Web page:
Nestled in the Italian countryside is a home that captures the soul as much as the spirit of contemporary architecture. Designed by Milan-based architect Duilio Damilano, Villa Geef’s sleek, poised disposition conceals the intricate choreography of intellect, passion and vision necessary for its creation.
The 750 m2 home deeply reflects the architect’s personal approach. “Our design philosophy is rooted in respect for the surrounding environment, the containment of energy consumption and the use of environmentally-friendly materials. Over the years our attention to this has grown. Our philosophy is influenced by the deconstructivists of the 1980s, with our spatial research, minimalism and organic architecture.”
Damilano’s design was inspired by the lush landscape. The area was initially used as a recreational space, but he saw potential due to its size and the surrounding mountain landscape, which holds the vineyards of Valtellina.
“[Its] minimalism is in the purity of its lines and its organic style lies in the choice of materials. The project was inspired by the mountain region of Sondrio, cultivated with terraced vineyards,” he explains.
Damilano was inspired by his father and brother, who are both passionate sculptors; his multidisciplinary firm opened in 1990 and focuses on architecture and design, with projects including administrative offices, residential buildings and retail spaces in Italy and abroad.
In addition to participating in the Italian Pavilion at the 13th Venice Biennale of Architecture and at a series of international exhibitions, his Oficina Vidre Negre project (a stunning sculptural energy-efficient office building) was selected for the Mies van der Rohe Award in 2013.
Working on national and international projects, Damilano’s continuous research is carried out with sensitivity to design, contemporary culture and urban and natural environments. His three most important projects in his career thus far include Oficina Vidre Negre, Gazoline Petrol Station and F5.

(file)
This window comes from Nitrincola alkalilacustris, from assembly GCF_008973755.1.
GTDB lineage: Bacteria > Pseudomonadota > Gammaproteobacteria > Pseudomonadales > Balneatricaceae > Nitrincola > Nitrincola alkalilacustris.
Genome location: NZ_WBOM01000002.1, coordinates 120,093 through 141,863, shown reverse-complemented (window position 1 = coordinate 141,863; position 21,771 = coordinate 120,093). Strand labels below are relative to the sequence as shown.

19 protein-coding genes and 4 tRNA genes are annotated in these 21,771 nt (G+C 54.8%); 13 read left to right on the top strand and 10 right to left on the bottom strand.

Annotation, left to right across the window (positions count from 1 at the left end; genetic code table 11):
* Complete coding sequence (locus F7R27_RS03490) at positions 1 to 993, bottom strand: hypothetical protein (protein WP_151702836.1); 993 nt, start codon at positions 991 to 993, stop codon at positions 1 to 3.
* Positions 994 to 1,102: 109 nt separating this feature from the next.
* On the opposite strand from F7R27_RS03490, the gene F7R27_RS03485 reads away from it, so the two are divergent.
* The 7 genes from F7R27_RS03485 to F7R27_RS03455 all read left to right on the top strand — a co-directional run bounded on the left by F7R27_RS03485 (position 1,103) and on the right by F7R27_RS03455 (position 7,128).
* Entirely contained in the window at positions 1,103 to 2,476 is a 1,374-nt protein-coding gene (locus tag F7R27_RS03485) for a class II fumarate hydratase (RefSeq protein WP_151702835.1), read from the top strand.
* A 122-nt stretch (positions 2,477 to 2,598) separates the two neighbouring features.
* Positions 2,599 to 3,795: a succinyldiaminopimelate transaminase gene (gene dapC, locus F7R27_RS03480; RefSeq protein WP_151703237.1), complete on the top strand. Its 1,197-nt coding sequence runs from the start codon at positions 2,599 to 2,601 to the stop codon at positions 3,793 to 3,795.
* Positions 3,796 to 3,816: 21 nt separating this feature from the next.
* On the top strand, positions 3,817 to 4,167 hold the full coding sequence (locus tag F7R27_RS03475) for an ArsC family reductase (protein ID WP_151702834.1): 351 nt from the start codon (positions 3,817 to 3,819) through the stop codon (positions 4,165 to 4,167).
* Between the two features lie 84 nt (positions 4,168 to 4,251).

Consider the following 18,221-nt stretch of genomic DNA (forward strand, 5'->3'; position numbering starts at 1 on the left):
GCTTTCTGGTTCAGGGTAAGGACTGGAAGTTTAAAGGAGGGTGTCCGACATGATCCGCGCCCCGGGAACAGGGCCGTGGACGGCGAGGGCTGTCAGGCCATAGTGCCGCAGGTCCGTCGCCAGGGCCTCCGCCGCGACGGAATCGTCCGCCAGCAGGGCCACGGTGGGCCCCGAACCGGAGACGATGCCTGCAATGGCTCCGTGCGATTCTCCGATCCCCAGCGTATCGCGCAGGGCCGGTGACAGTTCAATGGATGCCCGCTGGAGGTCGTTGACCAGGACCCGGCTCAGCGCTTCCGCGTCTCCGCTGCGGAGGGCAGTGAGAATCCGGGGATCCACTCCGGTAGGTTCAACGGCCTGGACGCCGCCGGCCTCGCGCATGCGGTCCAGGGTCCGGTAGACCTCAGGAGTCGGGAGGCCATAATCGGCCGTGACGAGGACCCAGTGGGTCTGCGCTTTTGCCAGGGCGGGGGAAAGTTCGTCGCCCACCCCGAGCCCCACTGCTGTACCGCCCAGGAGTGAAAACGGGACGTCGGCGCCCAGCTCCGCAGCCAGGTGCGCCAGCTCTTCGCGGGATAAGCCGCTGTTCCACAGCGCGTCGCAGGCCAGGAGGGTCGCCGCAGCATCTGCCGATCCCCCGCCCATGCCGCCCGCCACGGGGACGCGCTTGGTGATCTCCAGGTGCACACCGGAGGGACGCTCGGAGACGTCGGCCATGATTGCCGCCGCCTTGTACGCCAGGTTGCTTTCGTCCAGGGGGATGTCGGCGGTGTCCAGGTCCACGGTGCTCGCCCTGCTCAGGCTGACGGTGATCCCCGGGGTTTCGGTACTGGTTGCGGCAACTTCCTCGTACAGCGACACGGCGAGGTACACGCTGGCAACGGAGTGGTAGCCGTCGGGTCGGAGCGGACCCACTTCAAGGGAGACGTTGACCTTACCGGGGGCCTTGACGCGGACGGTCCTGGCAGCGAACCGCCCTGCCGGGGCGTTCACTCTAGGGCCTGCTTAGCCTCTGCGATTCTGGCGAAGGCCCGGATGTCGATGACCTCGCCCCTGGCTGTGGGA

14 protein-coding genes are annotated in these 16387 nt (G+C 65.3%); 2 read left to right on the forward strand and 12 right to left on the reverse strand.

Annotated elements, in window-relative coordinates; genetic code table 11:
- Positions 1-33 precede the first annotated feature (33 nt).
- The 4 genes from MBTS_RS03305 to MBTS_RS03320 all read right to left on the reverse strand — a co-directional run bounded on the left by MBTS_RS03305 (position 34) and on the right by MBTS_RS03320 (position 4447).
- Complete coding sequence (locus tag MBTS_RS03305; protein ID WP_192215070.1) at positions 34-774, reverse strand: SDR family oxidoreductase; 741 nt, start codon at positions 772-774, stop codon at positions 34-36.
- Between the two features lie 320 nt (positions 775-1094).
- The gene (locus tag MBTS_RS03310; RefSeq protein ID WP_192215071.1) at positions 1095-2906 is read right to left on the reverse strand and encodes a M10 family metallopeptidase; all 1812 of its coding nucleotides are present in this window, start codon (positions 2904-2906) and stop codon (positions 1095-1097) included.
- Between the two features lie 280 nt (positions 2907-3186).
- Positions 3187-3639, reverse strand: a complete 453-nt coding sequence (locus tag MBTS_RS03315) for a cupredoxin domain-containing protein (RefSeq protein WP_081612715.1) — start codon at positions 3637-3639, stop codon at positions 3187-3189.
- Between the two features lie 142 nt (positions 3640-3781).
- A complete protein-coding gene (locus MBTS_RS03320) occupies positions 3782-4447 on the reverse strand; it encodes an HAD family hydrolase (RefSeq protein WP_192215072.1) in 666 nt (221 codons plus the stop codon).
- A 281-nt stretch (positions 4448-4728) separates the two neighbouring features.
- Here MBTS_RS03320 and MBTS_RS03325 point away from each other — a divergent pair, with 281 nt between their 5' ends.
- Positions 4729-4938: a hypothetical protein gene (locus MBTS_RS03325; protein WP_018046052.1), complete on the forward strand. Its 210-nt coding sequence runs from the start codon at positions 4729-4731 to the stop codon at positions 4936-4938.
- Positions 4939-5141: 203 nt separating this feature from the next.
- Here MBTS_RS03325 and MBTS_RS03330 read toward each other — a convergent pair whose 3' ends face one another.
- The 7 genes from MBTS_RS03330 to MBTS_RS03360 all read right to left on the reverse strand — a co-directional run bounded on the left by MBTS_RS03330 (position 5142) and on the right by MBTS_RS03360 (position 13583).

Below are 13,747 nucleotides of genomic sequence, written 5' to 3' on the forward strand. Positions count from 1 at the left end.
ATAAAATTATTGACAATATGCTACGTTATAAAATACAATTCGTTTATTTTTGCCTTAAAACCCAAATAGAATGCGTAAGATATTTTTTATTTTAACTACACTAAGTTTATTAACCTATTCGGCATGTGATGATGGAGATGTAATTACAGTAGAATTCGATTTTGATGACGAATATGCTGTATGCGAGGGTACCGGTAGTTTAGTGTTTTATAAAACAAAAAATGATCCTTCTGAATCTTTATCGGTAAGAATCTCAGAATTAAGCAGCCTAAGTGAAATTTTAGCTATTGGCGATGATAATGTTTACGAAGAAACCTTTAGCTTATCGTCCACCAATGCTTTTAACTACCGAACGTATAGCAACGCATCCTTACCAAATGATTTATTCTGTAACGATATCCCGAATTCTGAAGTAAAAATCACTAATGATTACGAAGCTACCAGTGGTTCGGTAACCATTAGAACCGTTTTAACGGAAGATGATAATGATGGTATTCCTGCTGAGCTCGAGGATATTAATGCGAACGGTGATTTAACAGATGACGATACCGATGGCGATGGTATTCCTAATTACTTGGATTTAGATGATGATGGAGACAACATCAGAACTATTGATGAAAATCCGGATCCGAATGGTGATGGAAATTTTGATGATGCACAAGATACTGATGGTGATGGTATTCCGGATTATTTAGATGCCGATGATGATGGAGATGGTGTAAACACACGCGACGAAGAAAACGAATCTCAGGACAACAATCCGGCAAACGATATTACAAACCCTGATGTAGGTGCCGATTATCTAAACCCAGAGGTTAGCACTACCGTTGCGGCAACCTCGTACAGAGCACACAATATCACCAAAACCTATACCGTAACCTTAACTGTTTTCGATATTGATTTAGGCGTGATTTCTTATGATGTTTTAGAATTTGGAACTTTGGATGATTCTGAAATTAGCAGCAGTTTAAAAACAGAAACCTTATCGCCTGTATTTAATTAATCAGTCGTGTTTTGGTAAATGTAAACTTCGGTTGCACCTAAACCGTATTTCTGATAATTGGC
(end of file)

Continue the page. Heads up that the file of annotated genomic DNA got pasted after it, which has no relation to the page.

Damilano’s client was acutely aware of his philosophy and portfolio, and had absolute trust in his process. “They were only involved in the process in terms of living needs. The buyer sought us out because he knew our published works and loved the minimalist architecture. We led them from a severe style of minimalism to one that’s in communion with a more organic language,” he explains.
In fact, this was the main challenge: “It was the idea of creating a horizontal building without precluding the surrounding landscape both from the outside and from the inside,” he continues.
The result was a villa on a single ground floor that boasts both comfort and a dynamic relationship with the landscape. As a one-floor residence, one’s eyes are always open to the vineyards and the private park. Organised in two different areas, they are joined by the covered porch that’s in line with access to the lot. On the one side is the garage and the space for the guests; on the other side is the owners’ residence.
“Transparency is the main architectural and design feature,” says Damilano. But colouration, shadow and light – as well as materiality and texture – also play key roles: “Darkness and light are important, as shadows define spaces (Álvaro Siza is a great example). Another fundamental element is pushing the five senses. That’s why we pay close attention to olfactory plant essences, dark and light chromatic effects, and surface materials. In this project, the dry stone was very important.”
Each space is outfitted with top-tier furnishings and accessories from Flos, Ingo Maurer, Cassina, B&B Italia, Gesso, Edra, Rimadesio and many others.
His favourite space in the home reflects how it embraces outdoor living. “I like the living room-dining room and outdoor area, because of how they are in proximity to each other,” says Damilano.
But the details are what truly make the villa special. In addition to being proud of the property’s self-sufficiency from an energy point-of-view, with low consumption, the architect is especially fond of its exterior elements.
“There are many important outside elements, such as the drywall and the rocks that fit into the sidewalk; as well as interior elements, such as the teak wood countertop. The project overall has paid a lot of attention to interior technical details as well, such as folding windows and hidden ventilation,” he says.
Damilano’s plans are expansive. “I don’t know what the future will bring,” he muses. “We hope to continue in this direction. Currently we are engaged in creating different villas that are characterised by the specific elements of their environment.” We look forward to watching him develop his inimitable style.